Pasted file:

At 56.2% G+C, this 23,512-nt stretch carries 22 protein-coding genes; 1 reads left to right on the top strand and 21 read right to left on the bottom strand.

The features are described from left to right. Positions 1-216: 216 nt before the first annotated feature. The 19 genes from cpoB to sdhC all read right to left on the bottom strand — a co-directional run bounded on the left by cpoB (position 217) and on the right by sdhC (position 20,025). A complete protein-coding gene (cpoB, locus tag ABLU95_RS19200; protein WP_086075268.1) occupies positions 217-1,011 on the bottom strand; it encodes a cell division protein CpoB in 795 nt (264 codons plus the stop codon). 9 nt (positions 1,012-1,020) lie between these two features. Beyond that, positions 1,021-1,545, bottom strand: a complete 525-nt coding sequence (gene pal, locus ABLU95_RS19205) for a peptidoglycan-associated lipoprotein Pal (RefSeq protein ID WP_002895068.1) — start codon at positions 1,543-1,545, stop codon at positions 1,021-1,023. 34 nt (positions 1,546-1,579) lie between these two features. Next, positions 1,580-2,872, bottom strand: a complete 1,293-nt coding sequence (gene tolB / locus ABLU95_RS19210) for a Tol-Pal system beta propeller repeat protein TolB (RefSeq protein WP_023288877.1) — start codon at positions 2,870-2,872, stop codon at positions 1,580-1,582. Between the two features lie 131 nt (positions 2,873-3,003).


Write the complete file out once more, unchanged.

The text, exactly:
At 56.2% G+C, this 23,512-nt stretch carries 22 protein-coding genes; 1 reads left to right on the top strand and 21 read right to left on the bottom strand.

The features are described from left to right. Positions 1-216: 216 nt before the first annotated feature. The 19 genes from cpoB to sdhC all read right to left on the bottom strand — a co-directional run bounded on the left by cpoB (position 217) and on the right by sdhC (position 20,025). A complete protein-coding gene (cpoB, locus tag ABLU95_RS19200; protein WP_086075268.1) occupies positions 217-1,011 on the bottom strand; it encodes a cell division protein CpoB in 795 nt (264 codons plus the stop codon). 9 nt (positions 1,012-1,020) lie between these two features. Beyond that, positions 1,021-1,545, bottom strand: a complete 525-nt coding sequence (gene pal, locus ABLU95_RS19205) for a peptidoglycan-associated lipoprotein Pal (RefSeq protein ID WP_002895068.1) — start codon at positions 1,543-1,545, stop codon at positions 1,021-1,023. 34 nt (positions 1,546-1,579) lie between these two features. Next, positions 1,580-2,872, bottom strand: a complete 1,293-nt coding sequence (gene tolB / locus ABLU95_RS19210) for a Tol-Pal system beta propeller repeat protein TolB (RefSeq protein WP_023288877.1) — start codon at positions 2,870-2,872, stop codon at positions 1,580-1,582. Between the two features lie 131 nt (positions 2,873-3,003).